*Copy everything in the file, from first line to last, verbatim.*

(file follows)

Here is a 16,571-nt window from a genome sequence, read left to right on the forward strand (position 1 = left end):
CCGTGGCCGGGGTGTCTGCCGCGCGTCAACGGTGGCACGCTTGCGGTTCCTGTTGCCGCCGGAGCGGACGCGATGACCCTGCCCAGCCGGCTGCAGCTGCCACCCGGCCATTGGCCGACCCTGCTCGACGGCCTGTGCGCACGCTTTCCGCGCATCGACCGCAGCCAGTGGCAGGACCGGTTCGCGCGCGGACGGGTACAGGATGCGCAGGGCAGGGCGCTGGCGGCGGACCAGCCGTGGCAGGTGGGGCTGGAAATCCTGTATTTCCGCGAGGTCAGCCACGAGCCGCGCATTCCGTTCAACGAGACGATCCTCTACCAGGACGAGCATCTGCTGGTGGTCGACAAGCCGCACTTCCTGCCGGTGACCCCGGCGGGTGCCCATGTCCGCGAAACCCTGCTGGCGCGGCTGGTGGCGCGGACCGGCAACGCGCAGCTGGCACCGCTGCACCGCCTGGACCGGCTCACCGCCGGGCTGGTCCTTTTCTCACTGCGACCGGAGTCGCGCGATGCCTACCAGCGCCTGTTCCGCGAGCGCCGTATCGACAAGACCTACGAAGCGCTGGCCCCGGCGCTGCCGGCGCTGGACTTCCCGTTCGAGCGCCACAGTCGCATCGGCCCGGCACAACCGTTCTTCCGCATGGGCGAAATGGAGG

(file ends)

Here is a 16,571-nt window from a genome sequence, read left to right on the forward strand (position 1 = left end):
CCGTGGCCGGGGTGTCTGCCGCGCGTCAACGGTGGCACGCTTGCGGTTCCTGTTGCCGCCGGAGCGGACGCGATGACCCTGCCCAGCCGGCTGCAGCTGCCACCCGGCCATTGGCCGACCCTGCTCGACGGCCTGTGCGCACGCTTTCCGCGCATCGACCGCAGCCAGTGGCAGGACCGGTTCGCGCGCGGACGGGTACAGGATGCGCAGGGCAGGGCGCTGGCGGCGGACCAGCCGTGGCAGGTGGGGCTGGAAATCCTGTATTTCCGCGAGGTCAGCCACGAGCCGCGCATTCCGTTCAACGAGACGATCCTCTACCAGGACGAGCATCTGCTGGTGGTCGACAAGCCGCACTTCCTGCCGGTGACCCCGGCGGGTGCCCATGTCCGCGAAACCCTGCTGGCGCGGCTGGTGGCGCGGACCGGCAACGCGCAGCTGGCACCGCTGCACCGCCTGGACCGGCTCACCGCCGGGCTGGTCCTTTTCTCACTGCGACCGGAGTCGCGCGATGCCTACCAGCGCCTGTTCCGCGAGCGCCGTATCGACAAGACCTACGAAGCGCTGGCCCCGGCGCTGCCGGCGCTGGACTTCCCGTTCGAGCGCCACAGTCGCATCGGCCCGGCACAACCGTTCTTCCGCATGGGCGAAATGGAGG